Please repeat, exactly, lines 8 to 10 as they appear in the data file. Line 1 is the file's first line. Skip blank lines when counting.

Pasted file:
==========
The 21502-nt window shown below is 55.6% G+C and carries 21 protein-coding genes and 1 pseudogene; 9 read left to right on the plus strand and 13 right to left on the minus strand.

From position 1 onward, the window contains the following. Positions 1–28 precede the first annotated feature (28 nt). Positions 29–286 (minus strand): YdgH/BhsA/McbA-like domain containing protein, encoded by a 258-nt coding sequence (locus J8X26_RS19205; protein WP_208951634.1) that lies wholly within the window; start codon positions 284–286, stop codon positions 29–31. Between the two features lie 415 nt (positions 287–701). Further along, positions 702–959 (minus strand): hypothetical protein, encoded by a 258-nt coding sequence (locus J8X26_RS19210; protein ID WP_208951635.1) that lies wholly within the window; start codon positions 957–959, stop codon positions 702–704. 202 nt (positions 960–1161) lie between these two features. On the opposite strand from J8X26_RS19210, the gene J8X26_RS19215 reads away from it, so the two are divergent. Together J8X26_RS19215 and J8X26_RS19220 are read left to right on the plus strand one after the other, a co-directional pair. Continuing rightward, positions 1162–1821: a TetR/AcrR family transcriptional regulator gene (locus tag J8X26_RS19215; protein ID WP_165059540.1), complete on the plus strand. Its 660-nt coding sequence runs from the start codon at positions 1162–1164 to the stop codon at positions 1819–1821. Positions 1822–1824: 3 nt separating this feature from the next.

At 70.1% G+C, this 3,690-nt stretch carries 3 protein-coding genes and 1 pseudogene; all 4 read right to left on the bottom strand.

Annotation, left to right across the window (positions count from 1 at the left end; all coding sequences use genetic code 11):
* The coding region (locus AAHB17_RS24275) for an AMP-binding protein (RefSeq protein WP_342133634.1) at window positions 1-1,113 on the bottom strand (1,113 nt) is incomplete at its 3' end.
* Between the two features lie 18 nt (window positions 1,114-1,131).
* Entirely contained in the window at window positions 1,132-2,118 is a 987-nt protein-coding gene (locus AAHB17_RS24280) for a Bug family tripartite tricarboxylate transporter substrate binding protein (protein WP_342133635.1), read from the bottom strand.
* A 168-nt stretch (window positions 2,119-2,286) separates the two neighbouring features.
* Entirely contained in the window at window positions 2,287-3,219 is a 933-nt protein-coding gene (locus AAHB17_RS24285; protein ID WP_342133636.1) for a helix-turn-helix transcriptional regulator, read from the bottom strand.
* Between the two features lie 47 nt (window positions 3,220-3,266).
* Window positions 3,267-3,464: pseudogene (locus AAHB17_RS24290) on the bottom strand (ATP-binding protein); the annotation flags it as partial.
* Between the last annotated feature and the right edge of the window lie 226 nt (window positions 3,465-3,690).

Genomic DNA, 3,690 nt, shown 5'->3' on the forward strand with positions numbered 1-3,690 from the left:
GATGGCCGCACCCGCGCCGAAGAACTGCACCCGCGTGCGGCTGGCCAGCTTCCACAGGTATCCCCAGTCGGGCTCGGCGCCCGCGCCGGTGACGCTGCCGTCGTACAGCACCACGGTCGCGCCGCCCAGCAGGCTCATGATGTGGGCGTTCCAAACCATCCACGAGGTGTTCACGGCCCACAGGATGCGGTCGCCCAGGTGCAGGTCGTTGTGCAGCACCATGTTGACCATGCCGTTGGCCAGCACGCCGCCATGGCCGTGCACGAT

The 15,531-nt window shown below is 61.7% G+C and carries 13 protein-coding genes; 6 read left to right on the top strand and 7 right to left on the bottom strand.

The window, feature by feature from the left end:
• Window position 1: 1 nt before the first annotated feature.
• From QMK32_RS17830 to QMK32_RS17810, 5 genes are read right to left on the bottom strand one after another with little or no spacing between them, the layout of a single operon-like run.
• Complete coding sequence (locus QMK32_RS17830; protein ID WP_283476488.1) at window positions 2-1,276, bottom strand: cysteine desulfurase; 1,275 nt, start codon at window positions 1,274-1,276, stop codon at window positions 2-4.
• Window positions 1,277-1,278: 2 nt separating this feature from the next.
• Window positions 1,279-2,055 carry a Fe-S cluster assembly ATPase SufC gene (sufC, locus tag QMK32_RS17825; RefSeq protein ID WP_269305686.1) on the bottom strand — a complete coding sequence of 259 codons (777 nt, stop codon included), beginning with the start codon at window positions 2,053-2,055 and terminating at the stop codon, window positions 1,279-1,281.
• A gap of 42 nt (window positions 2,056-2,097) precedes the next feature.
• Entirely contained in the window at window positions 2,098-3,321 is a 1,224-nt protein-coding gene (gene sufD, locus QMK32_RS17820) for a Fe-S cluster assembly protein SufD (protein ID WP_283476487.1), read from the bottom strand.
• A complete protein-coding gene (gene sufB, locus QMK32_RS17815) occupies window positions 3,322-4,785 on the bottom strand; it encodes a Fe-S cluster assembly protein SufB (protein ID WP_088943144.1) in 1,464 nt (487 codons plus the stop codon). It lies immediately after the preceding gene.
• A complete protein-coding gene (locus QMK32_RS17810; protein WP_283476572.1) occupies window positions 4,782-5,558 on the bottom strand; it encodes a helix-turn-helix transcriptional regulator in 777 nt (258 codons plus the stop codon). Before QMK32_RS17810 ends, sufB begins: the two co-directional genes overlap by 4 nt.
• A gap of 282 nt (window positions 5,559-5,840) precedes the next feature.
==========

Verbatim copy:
* A 168-nt stretch (window positions 2,119-2,286) separates the two neighbouring features.
* Entirely contained in the window at window positions 2,287-3,219 is a 933-nt protein-coding gene (locus AAHB17_RS24285; protein ID WP_342133636.1) for a helix-turn-helix transcriptional regulator, read from the bottom strand.
* Between the two features lie 47 nt (window positions 3,220-3,266).